Sixty-nine years of memories weigh heavy sometimes. So many where to begin.
When I was little.... It was all about the Easter Bunny, basket and eggs. I was excited to don my new clothes and endure church, but my focus was on what happened after - the hunt. Magically the bunny visited while we were at services. How did he know when that was? To a 4 year old the impossible logistics of magic surrounding Santa Claus and the Easter Bunny were not a worry. How they got to everyone in a timely fashion wasn't something I really thought about. No, I was content to buy the impossibilities and concentrate on the fun, chocolate and jelly beans.
Finding and gathering the brightly colored eggs was a joy filled activity. Okay, maybe a little competitive, we always counted our bounty, who had the most? It was amazing how many hiding places there were where the eggs could hide - inside the bend of a gutter, tucked in the tufts of tall grass, balanced in a bush, nestled in the tree roots. We had to look high and low with an occasional clue from our parents. Then there was a short period after we had found all we could the said parents tromped around looking for the one missing egg that was hidden too well. Rarely was that one found until days later when our noses followed the rotten smell to the secret place.
In my teens Easter was less about the hunt, eggs and baskets; more about the clothes. What care was taken to get the right dress, shoes, hat and gloves. We preened and critiqued what the congregation was sporting. Always certain that we were among the best-dressed. Ah, the olden days. A hat was mandatory as well as gloves. Easter bonnets had flowers, ribbons and straw. Gloves were pristine white, at least starting out. The bane of every mother and little girl was keeping track of both gloves and then keeping them white. I was never good at either of those two activities.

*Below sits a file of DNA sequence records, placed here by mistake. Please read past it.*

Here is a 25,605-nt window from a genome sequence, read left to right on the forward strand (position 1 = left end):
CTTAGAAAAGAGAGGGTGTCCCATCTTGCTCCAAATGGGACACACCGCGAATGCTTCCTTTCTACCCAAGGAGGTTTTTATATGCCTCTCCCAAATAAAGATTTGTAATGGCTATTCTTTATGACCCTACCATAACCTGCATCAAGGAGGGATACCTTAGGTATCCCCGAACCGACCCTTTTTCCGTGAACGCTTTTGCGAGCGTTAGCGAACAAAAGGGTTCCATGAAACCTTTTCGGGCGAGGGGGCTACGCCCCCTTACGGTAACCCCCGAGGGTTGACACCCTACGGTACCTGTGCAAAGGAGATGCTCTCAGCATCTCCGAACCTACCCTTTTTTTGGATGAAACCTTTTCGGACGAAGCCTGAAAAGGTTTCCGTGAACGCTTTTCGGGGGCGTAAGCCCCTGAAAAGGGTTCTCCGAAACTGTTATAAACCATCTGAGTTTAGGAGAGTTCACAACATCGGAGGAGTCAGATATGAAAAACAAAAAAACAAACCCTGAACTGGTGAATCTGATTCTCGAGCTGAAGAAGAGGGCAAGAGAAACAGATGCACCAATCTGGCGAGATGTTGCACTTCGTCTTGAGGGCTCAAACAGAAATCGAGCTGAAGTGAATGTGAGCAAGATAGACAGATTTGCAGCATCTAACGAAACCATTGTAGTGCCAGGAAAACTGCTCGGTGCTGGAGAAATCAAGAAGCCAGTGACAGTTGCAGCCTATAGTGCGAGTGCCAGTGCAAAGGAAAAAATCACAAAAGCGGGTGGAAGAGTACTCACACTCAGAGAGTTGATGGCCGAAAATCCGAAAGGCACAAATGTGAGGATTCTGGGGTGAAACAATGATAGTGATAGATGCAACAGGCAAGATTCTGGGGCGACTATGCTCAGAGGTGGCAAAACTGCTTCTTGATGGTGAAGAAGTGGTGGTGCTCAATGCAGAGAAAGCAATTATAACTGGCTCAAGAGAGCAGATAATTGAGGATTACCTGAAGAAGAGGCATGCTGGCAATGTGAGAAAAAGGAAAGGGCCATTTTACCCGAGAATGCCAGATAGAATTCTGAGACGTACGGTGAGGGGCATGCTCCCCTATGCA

Sometime in my teens my mother decided that we were too old for Easter baskets. What an outcry we raised. No chocolate bunnies, no foil covered chocolate eggs, no gumdrops, no jelly beans? So a compromise was offered. She, the resident Easter bunny, would create a communal basket centerpiece for our dining room table. Not a perfect solution since there ws always a little squabbling about the center big bunny. We would break off pieces to eat, but (what follows has no logic to it but familys often operate without rational.) there were some of us who wanted to start with the tail, others who wanted the ears, and still others who wanted to keep it intact for a s long as possible. I was a tail person. I liked the illusion of an full-eared front, and I hated it when my brother would just race through lopping off the tip of an ear recklessly creating a very lop-sided rabbit. But what did work well were the jelly beans. I loved (and still do) black licorice jelly beans. And the family was happy to let me have them all. Bliss in our family of 5 children was not having to fight for your treat.
What happy memories. What are yours?